Kittens start receiving vaccinations at 8-9 weeks of age. All previously unvaccinated cats and kittens need additional vaccination and boosters approximately 3 weeks later. This must be accomplished in order for the vaccines to be effective.
**ALL cats and kittens should be tested for Feline Leukemia (FeLV) and Feline Immunodeficiency Virus (FIV). These viruses are potentially fatal and are contagious to other cats. Both viruses can be transmitted to kittens from their mother before they are born. If we know that a cat is infected with one of these viruses, we can be proactive in controlling the cat’s environment and managing clinical signs for optimal longevity and good health.
Rabies: Cats are vaccinated against rabies at 12 weeks of age and then every 1-3 years, depending on whether a 1 year or 3 year vaccine is used (required by Texas law). Rabies is transmitted from an infected animal via a bite wound. This disease is 100% fatal, and is transmissible to humans.
CVRP (Feline Distemper Virus): This is a combination vaccine-meaning one dose vaccinates against several viruses. It includes Feline Rhinotracheitis, Calicivirus, Panleukopenia and Psittaci Viruses. Kittens receive this vaccine at 8-9 weeks of age, then every 3-4 weeks until 16 weeks of age. They receive a booster 1 year later and then it is administered every 3 years thereafter. If an unvaccinated adult comes in, it needs an initial vaccine and a booster 3 weeks later. Rhinotracheitis, Calicivirus and Psittaci Viruses are upper respiratory viruses. Feline Panleukopenia is a virus affecting the GI system, causing vomiting, diarrhea, dehydration and possibly death.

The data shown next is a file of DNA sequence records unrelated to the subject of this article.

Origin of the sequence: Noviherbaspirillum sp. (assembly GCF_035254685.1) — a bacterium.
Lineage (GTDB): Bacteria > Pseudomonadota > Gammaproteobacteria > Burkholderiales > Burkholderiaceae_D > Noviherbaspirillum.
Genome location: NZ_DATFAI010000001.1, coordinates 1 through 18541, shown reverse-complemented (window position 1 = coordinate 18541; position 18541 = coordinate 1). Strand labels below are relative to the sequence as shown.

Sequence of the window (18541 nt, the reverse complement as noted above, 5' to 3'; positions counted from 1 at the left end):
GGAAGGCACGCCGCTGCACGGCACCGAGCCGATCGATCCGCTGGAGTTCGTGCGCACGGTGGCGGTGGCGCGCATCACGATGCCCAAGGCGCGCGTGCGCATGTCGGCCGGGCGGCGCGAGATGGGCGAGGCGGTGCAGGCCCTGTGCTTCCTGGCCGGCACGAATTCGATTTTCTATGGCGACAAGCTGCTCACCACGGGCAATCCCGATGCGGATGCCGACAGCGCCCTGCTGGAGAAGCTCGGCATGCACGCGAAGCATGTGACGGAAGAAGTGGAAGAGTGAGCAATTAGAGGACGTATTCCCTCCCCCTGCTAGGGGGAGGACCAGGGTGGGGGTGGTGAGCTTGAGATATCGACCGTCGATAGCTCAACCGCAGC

FeLV (Feline Leukemia): This vaccine is given initially at 9 weeks of age and boostered at 12 weeks of age. After this initial series, cats are given the vaccine annually. Unvaccinated adults need the initial vaccine and a booster 3 weeks later. This viral infection is transmitted from cat to cat by grooming, mating, biting, sharing litter boxes/food bowls (rarely transmitted by the sharing of litter boxes/food bowls). Infection is fatal – typically within 1 -2 years.
Please see our WELLNESS CARE section for more information about the care of your cat and the different stages of his/her life.
Babcock Hills Veterinary Hospital, your San Antonio veterinary hospital at 6600 Prue Road.